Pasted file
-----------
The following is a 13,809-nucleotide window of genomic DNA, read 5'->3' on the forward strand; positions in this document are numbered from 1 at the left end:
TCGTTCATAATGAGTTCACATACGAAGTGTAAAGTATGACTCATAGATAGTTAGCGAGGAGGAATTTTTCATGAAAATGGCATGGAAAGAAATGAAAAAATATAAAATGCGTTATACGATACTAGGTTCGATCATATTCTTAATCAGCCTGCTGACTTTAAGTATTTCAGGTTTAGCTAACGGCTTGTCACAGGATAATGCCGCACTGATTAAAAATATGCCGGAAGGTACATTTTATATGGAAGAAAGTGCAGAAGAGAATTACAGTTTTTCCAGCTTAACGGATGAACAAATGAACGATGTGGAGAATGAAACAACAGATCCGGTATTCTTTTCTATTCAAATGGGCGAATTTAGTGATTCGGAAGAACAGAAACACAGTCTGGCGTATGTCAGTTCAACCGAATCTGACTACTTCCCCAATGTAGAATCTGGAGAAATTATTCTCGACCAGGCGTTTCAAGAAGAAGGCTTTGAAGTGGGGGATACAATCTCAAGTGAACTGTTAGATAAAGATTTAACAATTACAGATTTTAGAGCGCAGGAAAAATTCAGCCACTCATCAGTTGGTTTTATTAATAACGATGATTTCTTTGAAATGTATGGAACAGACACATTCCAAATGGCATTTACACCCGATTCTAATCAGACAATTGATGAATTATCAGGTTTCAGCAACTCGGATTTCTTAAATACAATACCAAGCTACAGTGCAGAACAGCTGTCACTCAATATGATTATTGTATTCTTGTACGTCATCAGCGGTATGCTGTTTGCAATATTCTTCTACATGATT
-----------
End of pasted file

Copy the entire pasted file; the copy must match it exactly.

The following is a 13,809-nucleotide window of genomic DNA, read 5'->3' on the forward strand; positions in this document are numbered from 1 at the left end:
TCGTTCATAATGAGTTCACATACGAAGTGTAAAGTATGACTCATAGATAGTTAGCGAGGAGGAATTTTTCATGAAAATGGCATGGAAAGAAATGAAAAAATATAAAATGCGTTATACGATACTAGGTTCGATCATATTCTTAATCAGCCTGCTGACTTTAAGTATTTCAGGTTTAGCTAACGGCTTGTCACAGGATAATGCCGCACTGATTAAAAATATGCCGGAAGGTACATTTTATATGGAAGAAAGTGCAGAAGAGAATTACAGTTTTTCCAGCTTAACGGATGAACAAATGAACGATGTGGAGAATGAAACAACAGATCCGGTATTCTTTTCTATTCAAATGGGCGAATTTAGTGATTCGGAAGAACAGAAACACAGTCTGGCGTATGTCAGTTCAACCGAATCTGACTACTTCCCCAATGTAGAATCTGGAGAAATTATTCTCGACCAGGCGTTTCAAGAAGAAGGCTTTGAAGTGGGGGATACAATCTCAAGTGAACTGTTAGATAAAGATTTAACAATTACAGATTTTAGAGCGCAGGAAAAATTCAGCCACTCATCAGTTGGTTTTATTAATAACGATGATTTCTTTGAAATGTATGGAACAGACACATTCCAAATGGCATTTACACCCGATTCTAATCAGACAATTGATGAATTATCAGGTTTCAGCAACTCGGATTTCTTAAATACAATACCAAGCTACAGTGCAGAACAGCTGTCACTCAATATGATTATTGTATTCTTGTACGTCATCAGCGGTATGCTGTTTGCAATATTCTTCTACATGATT